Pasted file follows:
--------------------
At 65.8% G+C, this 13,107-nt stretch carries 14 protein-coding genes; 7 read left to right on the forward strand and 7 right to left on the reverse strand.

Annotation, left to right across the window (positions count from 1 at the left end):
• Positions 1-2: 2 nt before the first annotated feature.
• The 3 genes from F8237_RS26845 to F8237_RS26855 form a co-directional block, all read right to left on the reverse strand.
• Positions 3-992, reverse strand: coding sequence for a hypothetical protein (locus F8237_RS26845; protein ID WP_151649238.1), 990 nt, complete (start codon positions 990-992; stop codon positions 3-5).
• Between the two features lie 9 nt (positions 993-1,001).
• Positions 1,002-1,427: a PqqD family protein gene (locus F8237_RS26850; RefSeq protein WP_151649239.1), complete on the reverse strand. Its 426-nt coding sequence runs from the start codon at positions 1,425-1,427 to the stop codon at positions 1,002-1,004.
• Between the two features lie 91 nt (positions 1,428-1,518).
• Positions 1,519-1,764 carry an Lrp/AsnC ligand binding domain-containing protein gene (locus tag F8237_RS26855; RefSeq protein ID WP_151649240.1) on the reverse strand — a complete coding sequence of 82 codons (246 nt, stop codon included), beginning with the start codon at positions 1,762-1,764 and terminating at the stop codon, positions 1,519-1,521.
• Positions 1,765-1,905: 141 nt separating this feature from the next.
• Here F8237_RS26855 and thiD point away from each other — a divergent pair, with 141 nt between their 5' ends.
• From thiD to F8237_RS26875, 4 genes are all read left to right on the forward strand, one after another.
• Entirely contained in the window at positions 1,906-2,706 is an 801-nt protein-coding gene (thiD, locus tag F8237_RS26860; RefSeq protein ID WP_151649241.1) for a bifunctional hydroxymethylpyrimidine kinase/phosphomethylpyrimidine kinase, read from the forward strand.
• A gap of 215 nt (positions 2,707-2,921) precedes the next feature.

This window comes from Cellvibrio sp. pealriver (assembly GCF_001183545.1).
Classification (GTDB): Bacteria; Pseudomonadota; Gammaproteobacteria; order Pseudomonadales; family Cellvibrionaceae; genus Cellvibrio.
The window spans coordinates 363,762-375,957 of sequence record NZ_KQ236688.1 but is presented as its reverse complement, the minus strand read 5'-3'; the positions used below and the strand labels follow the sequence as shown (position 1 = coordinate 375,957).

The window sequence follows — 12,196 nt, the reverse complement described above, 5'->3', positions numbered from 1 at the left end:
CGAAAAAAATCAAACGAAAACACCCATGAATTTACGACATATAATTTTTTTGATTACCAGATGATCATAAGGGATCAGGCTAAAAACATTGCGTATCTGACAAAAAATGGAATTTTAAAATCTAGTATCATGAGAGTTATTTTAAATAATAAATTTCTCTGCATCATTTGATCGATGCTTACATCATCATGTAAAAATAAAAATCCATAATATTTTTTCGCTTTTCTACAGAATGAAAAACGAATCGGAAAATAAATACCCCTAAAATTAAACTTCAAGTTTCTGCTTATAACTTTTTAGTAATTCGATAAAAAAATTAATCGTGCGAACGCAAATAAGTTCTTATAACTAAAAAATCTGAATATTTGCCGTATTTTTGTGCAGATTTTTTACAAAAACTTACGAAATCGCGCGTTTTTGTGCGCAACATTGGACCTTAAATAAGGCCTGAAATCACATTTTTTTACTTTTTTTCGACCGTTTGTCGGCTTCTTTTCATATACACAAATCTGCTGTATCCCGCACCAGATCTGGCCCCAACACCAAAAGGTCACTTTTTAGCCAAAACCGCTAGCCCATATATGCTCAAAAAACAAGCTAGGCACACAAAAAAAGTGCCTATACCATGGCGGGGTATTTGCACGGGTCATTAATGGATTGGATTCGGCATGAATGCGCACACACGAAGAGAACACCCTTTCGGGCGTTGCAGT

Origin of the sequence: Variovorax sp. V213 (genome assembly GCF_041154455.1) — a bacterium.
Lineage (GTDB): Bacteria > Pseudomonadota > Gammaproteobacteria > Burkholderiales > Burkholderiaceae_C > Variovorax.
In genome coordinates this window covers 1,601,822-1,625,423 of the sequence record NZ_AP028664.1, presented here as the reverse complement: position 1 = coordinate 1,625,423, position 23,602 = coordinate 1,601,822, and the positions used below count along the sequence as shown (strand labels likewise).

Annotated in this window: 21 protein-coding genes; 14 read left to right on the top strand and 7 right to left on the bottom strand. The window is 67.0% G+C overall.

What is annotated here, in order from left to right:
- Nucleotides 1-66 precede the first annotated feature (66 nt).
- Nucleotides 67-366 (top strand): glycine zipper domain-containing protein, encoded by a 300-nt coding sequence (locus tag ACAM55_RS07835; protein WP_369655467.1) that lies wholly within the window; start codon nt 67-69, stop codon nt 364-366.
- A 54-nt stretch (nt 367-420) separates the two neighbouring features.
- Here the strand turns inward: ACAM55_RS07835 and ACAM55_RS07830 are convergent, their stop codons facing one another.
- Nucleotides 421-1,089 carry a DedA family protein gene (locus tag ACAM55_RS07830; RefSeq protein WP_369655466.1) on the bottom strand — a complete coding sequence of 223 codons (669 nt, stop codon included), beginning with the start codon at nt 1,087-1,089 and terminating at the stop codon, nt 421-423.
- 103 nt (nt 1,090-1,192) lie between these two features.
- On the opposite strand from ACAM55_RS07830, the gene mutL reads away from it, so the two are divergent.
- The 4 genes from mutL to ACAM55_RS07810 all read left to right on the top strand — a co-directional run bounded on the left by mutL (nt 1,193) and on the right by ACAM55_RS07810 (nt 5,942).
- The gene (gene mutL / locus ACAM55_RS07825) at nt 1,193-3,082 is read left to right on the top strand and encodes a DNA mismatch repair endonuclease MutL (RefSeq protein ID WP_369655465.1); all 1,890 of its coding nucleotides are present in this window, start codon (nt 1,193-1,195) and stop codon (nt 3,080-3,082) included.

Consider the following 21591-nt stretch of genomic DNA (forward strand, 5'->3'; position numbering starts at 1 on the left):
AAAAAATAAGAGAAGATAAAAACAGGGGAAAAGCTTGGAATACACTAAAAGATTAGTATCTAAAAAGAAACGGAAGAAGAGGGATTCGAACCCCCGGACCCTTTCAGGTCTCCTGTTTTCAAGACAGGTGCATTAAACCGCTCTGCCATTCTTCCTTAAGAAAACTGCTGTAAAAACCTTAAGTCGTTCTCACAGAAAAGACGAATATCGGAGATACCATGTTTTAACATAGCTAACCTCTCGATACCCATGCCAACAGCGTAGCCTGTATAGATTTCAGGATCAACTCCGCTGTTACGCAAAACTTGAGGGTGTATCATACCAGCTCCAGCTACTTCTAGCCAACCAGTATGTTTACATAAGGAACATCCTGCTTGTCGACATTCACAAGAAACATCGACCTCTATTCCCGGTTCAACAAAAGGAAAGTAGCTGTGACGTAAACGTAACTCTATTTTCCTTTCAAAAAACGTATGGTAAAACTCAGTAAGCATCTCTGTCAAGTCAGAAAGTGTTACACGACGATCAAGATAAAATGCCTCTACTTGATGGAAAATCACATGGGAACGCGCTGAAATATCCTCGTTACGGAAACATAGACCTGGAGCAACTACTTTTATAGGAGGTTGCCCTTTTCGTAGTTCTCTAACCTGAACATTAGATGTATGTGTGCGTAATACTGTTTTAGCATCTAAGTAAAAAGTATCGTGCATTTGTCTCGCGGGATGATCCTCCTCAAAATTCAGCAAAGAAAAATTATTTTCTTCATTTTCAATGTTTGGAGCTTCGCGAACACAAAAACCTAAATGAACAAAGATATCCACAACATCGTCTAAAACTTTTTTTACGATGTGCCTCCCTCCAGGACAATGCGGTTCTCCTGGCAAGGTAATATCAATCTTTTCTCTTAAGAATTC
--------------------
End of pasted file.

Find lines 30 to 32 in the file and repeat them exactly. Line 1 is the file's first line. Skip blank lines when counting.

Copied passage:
- 103 nt (nt 1,090-1,192) lie between these two features.
- On the opposite strand from ACAM55_RS07830, the gene mutL reads away from it, so the two are divergent.
- The 4 genes from mutL to ACAM55_RS07810 all read left to right on the top strand — a co-directional run bounded on the left by mutL (nt 1,193) and on the right by ACAM55_RS07810 (nt 5,942).